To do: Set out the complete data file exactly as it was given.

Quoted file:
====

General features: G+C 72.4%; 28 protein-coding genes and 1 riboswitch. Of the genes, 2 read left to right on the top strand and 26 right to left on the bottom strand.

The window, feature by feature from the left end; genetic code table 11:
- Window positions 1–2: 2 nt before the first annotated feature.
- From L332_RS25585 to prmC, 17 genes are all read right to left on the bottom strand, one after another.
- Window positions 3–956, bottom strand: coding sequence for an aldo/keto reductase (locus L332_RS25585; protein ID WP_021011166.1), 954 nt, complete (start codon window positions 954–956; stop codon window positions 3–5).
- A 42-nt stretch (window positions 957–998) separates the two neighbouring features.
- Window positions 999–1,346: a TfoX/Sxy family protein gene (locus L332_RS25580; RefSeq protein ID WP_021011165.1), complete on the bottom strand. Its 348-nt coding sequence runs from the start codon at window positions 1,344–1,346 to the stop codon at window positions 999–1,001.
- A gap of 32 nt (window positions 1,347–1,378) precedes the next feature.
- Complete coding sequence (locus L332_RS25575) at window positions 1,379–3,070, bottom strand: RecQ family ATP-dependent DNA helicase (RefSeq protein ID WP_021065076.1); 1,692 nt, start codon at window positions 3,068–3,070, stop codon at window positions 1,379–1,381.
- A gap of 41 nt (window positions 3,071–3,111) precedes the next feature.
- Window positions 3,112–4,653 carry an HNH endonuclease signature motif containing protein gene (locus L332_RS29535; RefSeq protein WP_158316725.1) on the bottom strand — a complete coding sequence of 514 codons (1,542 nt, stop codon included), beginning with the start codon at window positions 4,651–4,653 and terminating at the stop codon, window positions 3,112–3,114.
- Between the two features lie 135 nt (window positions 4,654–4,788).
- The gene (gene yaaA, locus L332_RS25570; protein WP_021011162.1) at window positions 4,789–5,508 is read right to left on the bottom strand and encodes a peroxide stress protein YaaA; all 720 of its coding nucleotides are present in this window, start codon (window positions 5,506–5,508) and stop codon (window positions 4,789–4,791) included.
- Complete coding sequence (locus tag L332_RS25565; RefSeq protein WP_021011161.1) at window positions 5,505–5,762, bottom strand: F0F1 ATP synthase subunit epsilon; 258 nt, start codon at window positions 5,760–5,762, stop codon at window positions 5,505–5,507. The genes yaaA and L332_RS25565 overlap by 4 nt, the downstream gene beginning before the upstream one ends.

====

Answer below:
General features: G+C 72.4%; 28 protein-coding genes and 1 riboswitch. Of the genes, 2 read left to right on the top strand and 26 right to left on the bottom strand.

The window, feature by feature from the left end; genetic code table 11:
- Window positions 1–2: 2 nt before the first annotated feature.
- From L332_RS25585 to prmC, 17 genes are all read right to left on the bottom strand, one after another.
- Window positions 3–956, bottom strand: coding sequence for an aldo/keto reductase (locus L332_RS25585; protein ID WP_021011166.1), 954 nt, complete (start codon window positions 954–956; stop codon window positions 3–5).
- A 42-nt stretch (window positions 957–998) separates the two neighbouring features.
- Window positions 999–1,346: a TfoX/Sxy family protein gene (locus L332_RS25580; RefSeq protein ID WP_021011165.1), complete on the bottom strand. Its 348-nt coding sequence runs from the start codon at window positions 1,344–1,346 to the stop codon at window positions 999–1,001.
- A gap of 32 nt (window positions 1,347–1,378) precedes the next feature.
- Complete coding sequence (locus L332_RS25575) at window positions 1,379–3,070, bottom strand: RecQ family ATP-dependent DNA helicase (RefSeq protein ID WP_021065076.1); 1,692 nt, start codon at window positions 3,068–3,070, stop codon at window positions 1,379–1,381.
- A gap of 41 nt (window positions 3,071–3,111) precedes the next feature.
- Window positions 3,112–4,653 carry an HNH endonuclease signature motif containing protein gene (locus L332_RS29535; RefSeq protein WP_158316725.1) on the bottom strand — a complete coding sequence of 514 codons (1,542 nt, stop codon included), beginning with the start codon at window positions 4,651–4,653 and terminating at the stop codon, window positions 3,112–3,114.
- Between the two features lie 135 nt (window positions 4,654–4,788).
- The gene (gene yaaA, locus L332_RS25570; protein WP_021011162.1) at window positions 4,789–5,508 is read right to left on the bottom strand and encodes a peroxide stress protein YaaA; all 720 of its coding nucleotides are present in this window, start codon (window positions 5,506–5,508) and stop codon (window positions 4,789–4,791) included.
- Complete coding sequence (locus tag L332_RS25565; RefSeq protein WP_021011161.1) at window positions 5,505–5,762, bottom strand: F0F1 ATP synthase subunit epsilon; 258 nt, start codon at window positions 5,760–5,762, stop codon at window positions 5,505–5,507. The genes yaaA and L332_RS25565 overlap by 4 nt, the downstream gene beginning before the upstream one ends.